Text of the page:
Music to empower people with learning disabilities

| | posted on:Learning Disability

Former child prodigy Brian John Yim reaches out to the learning disabled and helps autistic teenager Umar Hasfizal realise his potential as a singer with his debut album.

WHEN he was four years old, Brian John Yim’s father left him and his younger brother with their mother and took everything away except an organ. The very object of his sadness became his source of comfort and inspiration. “The organ was the only connection I had with my dad,” says Yim. With no money for piano lessons but an ear for music, he would listen and play the organ as his mother and grandmother sang along.

By the time he turned eight, his mother, Gan Lee Yong, an insurance agent then, had saved enough money for him to take up piano. He was so good that he leapfrogged to fifth grade. Within two years, he completed the final eighth grade. But the child prodigy wanted more – to pursue a course on Electone (electronic organs produced by Yamaha).

Father and son: Hasfizal Mukhtar with Umar. ‘Your child can still be successful even with a disability,’ says Hasfizal.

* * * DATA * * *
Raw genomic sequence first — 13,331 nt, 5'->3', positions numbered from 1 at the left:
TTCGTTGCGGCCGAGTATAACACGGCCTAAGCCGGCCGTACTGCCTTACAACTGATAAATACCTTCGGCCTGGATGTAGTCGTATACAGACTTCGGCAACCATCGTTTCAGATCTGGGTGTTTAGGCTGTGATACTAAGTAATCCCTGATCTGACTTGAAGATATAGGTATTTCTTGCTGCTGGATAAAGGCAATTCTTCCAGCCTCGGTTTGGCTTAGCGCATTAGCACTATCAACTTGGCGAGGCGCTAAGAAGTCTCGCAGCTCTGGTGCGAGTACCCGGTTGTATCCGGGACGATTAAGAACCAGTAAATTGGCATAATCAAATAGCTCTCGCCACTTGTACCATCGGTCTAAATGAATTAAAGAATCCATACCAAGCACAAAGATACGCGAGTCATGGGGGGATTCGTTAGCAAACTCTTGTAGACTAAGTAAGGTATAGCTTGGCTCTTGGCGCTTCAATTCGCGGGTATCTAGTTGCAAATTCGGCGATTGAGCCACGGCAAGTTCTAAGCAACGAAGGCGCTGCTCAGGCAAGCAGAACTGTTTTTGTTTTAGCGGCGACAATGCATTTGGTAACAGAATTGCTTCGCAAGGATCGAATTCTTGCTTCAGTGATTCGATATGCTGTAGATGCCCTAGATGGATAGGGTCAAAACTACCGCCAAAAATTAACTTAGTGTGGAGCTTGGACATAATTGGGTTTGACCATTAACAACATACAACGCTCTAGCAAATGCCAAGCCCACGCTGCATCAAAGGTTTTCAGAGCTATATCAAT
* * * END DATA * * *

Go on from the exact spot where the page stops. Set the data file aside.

But staying in Mentakab, a small town in Pahang, did not help. “There was no organ teacher in Mentakab,” recalls the 28-year-old. Undeterred, he decided to learn it at a Yamaha school in Kuala Lumpur. So for one year, every Sunday, he would faithfully take a two-hour bus ride on his own to KL to attend a 45-minute lesson and then hop on the next available bus to go back home.

By 12, he passed his Electone exam, an achievement few can boast of.

To make sure he did not lose out academically, Yim poured his heart into his studies – just as he did with music – scoring straight-As. When he wasn’t studying, the brilliant boy could be found performing at social functions in his hometown.